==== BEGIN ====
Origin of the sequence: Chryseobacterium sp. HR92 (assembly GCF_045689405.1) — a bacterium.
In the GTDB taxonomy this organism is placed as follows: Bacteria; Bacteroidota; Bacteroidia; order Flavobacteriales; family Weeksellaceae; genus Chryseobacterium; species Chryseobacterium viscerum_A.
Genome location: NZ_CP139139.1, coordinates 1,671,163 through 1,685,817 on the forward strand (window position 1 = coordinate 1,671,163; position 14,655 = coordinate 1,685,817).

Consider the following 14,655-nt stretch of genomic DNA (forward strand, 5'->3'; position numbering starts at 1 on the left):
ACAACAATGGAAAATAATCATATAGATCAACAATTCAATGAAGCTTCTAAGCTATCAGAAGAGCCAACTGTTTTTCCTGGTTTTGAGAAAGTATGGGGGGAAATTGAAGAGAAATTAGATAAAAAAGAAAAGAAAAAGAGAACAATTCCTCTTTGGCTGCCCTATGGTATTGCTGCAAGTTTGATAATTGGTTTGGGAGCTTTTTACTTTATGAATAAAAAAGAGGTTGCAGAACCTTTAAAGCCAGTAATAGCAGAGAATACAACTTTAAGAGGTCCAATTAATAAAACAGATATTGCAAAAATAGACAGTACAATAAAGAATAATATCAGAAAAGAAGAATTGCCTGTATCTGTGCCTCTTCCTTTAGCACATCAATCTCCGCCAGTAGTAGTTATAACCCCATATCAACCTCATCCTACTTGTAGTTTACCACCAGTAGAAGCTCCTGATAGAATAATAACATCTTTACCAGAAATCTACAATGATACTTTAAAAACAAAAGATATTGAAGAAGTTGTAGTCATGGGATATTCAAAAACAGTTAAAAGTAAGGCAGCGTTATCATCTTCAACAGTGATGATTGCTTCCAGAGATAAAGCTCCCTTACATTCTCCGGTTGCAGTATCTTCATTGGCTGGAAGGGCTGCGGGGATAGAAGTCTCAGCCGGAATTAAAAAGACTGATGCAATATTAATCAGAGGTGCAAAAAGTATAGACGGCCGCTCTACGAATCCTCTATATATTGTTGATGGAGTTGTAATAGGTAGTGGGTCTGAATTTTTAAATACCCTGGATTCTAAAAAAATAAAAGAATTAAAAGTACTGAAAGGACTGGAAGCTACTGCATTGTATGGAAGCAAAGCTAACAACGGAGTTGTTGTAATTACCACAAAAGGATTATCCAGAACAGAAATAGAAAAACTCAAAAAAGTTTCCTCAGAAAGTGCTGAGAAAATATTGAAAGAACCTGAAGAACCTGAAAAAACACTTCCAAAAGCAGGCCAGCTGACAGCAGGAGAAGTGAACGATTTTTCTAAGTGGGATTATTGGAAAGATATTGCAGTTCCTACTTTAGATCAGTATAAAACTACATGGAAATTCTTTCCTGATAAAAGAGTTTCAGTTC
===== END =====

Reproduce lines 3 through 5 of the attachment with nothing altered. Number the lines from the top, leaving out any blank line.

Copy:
Genome location: NZ_CP139139.1, coordinates 1,671,163 through 1,685,817 on the forward strand (window position 1 = coordinate 1,671,163; position 14,655 = coordinate 1,685,817).

Consider the following 14,655-nt stretch of genomic DNA (forward strand, 5'->3'; position numbering starts at 1 on the left):
ACAACAATGGAAAATAATCATATAGATCAACAATTCAATGAAGCTTCTAAGCTATCAGAAGAGCCAACTGTTTTTCCTGGTTTTGAGAAAGTATGGGGGGAAATTGAAGAGAAATTAGATAAAAAAGAAAAGAAAAAGAGAACAATTCCTCTTTGGCTGCCCTATGGTATTGCTGCAAGTTTGATAATTGGTTTGGGAGCTTTTTACTTTATGAATAAAAAAGAGGTTGCAGAACCTTTAAAGCCAGTAATAGCAGAGAATACAACTTTAAGAGGTCCAATTAATAAAACAGATATTGCAAAAATAGACAGTACAATAAAGAATAATATCAGAAAAGAAGAATTGCCTGTATCTGTGCCTCTTCCTTTAGCACATCAATCTCCGCCAGTAGTAGTTATAACCCCATATCAACCTCATCCTACTTGTAGTTTACCACCAGTAGAAGCTCCTGATAGAATAATAACATCTTTACCAGAAATCTACAATGATACTTTAAAAACAAAAGATATTGAAGAAGTTGTAGTCATGGGATATTCAAAAACAGTTAAAAGTAAGGCAGCGTTATCATCTTCAACAGTGATGATTGCTTCCAGAGATAAAGCTCCCTTACATTCTCCGGTTGCAGTATCTTCATTGGCTGGAAGGGCTGCGGGGATAGAAGTCTCAGCCGGAATTAAAAAGACTGATGCAATATTAATCAGAGGTGCAAAAAGTATAGACGGCCGCTCTACGAATCCTCTATATATTGTTGATGGAGTTGTAATAGGTAGTGGGTCTGAATTTTTAAATACCCTGGATTCTAAAAAAATAAAAGAATTAAAAGTACTGAAAGGACTGGAAGCTACTGCATTGTATGGAAGCAAAGCTAACAACGGAGTTGTTGTAATTACCACAAAAGGATTATCCAGAACAGAAATAGAAAAACTCAAAAAAGTTTCCTCAGAAAGTGCTGAGAAAATATTGAAAGAACCTGAAGAACCTGAAAAAACACTTCCAAAAGCAGGCCAGCTGACAGCAGGAGAAGTGAACGATTTTTCTAAGTGGGATTATTGGAAAGATATTGCAGTTCCTACTTTAGATCAGTATAAAACTACATGGAAATTCTTTCCTGATAAAAGAGTTTCAGTTC